Ian Marsden


I was selected for the 2012 fast track talent team for Air Rifle 10 meter shooting. As part of this selection I attended training camps at Stoke Mandeville in Aylesbury 3 days per week for intense training as part of the fast track programme. This training was split into gym, shooting, and workshops.

Between the training camps I trained at Rugeley rifle club in Staffordshire, and attended the gym for cardio training. I was selected to represent Great Britain on several occasions at World cups, and won Silver in the individual falling target and a Bronze in the team prone while competing in Turkey.

Event Reports


World Cup Shooting Championships 2011 26/4/2011-29/4/2011
I’ve just got home from the World Cup in Antalya Turkey shooting for Team GB, with 16 countries competing. It was a long trip travelling from Heathrow London to Istanbul which was 3.5 hours, then a 3 hour wait then another flight to Antalya 1.5 hours. After getting to Antalya we had to collect all the bags and wait for the Rifles to come through with security and then they did a random check on my rifle to make sure all the paper work matched. From the airport to the hotel took about another 1 hour, so I left my house at 4am and got to the Hotel in Turkey after 11:30pm.

The Hotel was an all inclusive resort, which was very nice. It was strange doing an International shoot based on a Holiday resort, the comps took place inside one of the big Hotel rooms, which again was strange as the ceiling had a disco setting and the floor was very deep carpet. This setting did help though as it made me more relaxed as it did not feel like a big comp, with people on Holiday walking around etc.

Every day was long getting up at at 6:30am and going to bed at 11pm having done training, watching and supporting my team mates and shooting myself. I shot in R1 Standing, R3 Prone and Falling Target. On my first day I shot R1 Standing, my aim of this International comp was to gain more experience at this level. My first shoot went well and things went to plan, shooting the 60 shot match which has a time limit of 1h:45min to shoot all 60 shots including sighters.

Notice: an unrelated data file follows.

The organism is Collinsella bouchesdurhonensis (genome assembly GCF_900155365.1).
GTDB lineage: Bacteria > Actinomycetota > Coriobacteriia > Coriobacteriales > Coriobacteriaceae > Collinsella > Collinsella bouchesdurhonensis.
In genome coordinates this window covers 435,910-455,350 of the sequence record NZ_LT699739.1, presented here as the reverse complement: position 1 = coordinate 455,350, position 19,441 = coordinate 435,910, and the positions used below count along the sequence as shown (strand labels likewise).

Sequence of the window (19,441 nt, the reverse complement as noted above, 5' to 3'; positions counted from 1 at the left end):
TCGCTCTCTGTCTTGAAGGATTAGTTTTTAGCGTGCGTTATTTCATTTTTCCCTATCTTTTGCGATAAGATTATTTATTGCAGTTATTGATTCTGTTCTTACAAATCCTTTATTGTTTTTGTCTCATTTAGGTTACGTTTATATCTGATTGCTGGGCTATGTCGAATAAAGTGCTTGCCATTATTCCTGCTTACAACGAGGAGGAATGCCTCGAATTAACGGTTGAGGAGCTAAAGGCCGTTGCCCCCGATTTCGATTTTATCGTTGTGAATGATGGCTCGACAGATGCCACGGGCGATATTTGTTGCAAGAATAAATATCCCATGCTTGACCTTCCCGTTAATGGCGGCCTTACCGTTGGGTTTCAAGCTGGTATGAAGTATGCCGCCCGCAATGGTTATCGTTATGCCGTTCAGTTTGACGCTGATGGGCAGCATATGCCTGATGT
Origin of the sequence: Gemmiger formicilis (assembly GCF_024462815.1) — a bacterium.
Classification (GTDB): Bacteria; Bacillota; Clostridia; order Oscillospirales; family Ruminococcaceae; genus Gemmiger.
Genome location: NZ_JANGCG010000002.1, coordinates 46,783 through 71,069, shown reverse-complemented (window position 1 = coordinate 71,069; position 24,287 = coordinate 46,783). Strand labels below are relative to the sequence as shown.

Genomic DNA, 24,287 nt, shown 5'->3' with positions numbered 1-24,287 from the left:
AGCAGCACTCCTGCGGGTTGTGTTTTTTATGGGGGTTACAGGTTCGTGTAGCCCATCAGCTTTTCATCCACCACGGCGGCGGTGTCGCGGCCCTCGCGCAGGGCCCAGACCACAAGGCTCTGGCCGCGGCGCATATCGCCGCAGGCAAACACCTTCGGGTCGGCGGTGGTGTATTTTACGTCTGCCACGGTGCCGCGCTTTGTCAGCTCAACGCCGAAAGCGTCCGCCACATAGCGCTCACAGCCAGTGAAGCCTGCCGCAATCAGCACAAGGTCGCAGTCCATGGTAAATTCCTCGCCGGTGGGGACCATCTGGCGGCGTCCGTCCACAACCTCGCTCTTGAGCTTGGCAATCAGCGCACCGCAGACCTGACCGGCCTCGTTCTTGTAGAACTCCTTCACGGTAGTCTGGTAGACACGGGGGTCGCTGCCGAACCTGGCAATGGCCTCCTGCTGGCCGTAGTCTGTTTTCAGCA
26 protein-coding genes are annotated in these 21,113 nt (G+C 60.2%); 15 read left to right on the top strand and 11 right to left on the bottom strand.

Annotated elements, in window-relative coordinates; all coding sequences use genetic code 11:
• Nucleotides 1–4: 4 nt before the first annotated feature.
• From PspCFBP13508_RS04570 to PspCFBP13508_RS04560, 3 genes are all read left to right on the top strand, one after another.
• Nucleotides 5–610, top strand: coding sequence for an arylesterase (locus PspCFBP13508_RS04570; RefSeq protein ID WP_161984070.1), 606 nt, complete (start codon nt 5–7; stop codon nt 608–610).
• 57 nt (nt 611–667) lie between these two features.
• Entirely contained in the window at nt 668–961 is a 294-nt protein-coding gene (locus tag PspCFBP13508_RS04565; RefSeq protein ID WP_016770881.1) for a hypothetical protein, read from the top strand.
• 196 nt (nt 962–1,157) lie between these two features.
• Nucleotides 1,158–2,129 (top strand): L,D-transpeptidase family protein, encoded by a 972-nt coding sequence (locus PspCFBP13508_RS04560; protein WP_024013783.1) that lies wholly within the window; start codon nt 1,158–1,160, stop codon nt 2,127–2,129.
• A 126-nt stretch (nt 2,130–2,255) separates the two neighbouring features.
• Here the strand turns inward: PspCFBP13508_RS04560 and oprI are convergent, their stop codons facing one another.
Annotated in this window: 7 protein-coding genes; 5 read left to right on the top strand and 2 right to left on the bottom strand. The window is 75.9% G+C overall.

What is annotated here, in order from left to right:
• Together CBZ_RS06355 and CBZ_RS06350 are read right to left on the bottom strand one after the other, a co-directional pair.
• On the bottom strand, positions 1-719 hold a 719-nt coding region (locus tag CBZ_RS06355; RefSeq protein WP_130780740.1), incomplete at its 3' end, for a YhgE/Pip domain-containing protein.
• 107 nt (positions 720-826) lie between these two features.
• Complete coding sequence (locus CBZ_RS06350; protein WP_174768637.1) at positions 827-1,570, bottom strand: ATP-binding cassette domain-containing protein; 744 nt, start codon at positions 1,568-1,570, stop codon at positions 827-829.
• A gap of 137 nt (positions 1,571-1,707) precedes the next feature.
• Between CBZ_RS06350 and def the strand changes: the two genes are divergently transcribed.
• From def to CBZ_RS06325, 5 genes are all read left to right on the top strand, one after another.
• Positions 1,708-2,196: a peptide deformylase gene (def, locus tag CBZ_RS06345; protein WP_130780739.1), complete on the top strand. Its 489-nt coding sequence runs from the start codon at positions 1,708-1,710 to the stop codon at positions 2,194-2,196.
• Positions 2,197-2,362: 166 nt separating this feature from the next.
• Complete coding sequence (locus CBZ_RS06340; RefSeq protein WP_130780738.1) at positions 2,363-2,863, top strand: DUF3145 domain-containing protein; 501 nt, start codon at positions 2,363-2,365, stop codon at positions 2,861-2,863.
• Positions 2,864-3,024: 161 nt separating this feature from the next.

On the next match I shot the Falling Targets, this is 5 targets with holes that reduce in size going from 1-5 as each hole gets smaller. The first hole is the easier and it gets allot harder as you shoot each target, and the last hole is so small that the pallet does not fit in the hole. When you hit the hole in the target a metal plate falls down to cover the hole.

The match starts with prep time to set-up and sighters, but you cannot sight the rifle up because you cannot see where the shots have gone which makes it very hard. Then you have to place out 5 pallets on the table (You only have 5 shots each round so one per target) and on command you are told to load then start. You only have 2.5 minutes to shoot all 5 shots. Then you repeat this again for one more round, and the top 2 scores go through to the next round, and so on until they have 4 shooters in the Final.

This was only the second time I had shot falling Target, the first being last September. I shot well in the first round and went straight through to the next round, then shot well again and made the final shoot. This was the first time I had made a final, which I did not have a break between rounds as the final was done straight after I shot my last round. I held it together in my first final shooting well again and getting second place on the podium, so my first Silver Medal at an International event.

My final comp was R3 Prone, this was another 60 shot match but with a time limit of 1h:15min including sighters. I was shooting late afternoon and it was very warm, so the first time shooting in these conditions, I had a good shoot again, and this was only my 3rd time shooting Prone in the last 12 months so was a very good experience at International level.

On the last night all the teams attended the closing ceremony and Banquet. I went up to get my Silver Medal for the Falling Plate comp, and was surprised to be called up again the get Bronze Medal for the R3 Prone Team which included Myself, Matthew Skelhone (Paralympic Gold Medal in R3 Prone 2008) and Deanna Coates (several times Paralympic medallist). We had won the 3rd place Team position in the R3 Prone, so another medal Bronze for the Team.

So overall my individual position I came 12 out of 25 in my class which was SH1 Male, a good result for my first big International shoot overseas, and getting a couple of medals which was a bonus as I was gaining more International experience.

National Shooting Championships 2010 18/6/2010 - 20/6/2010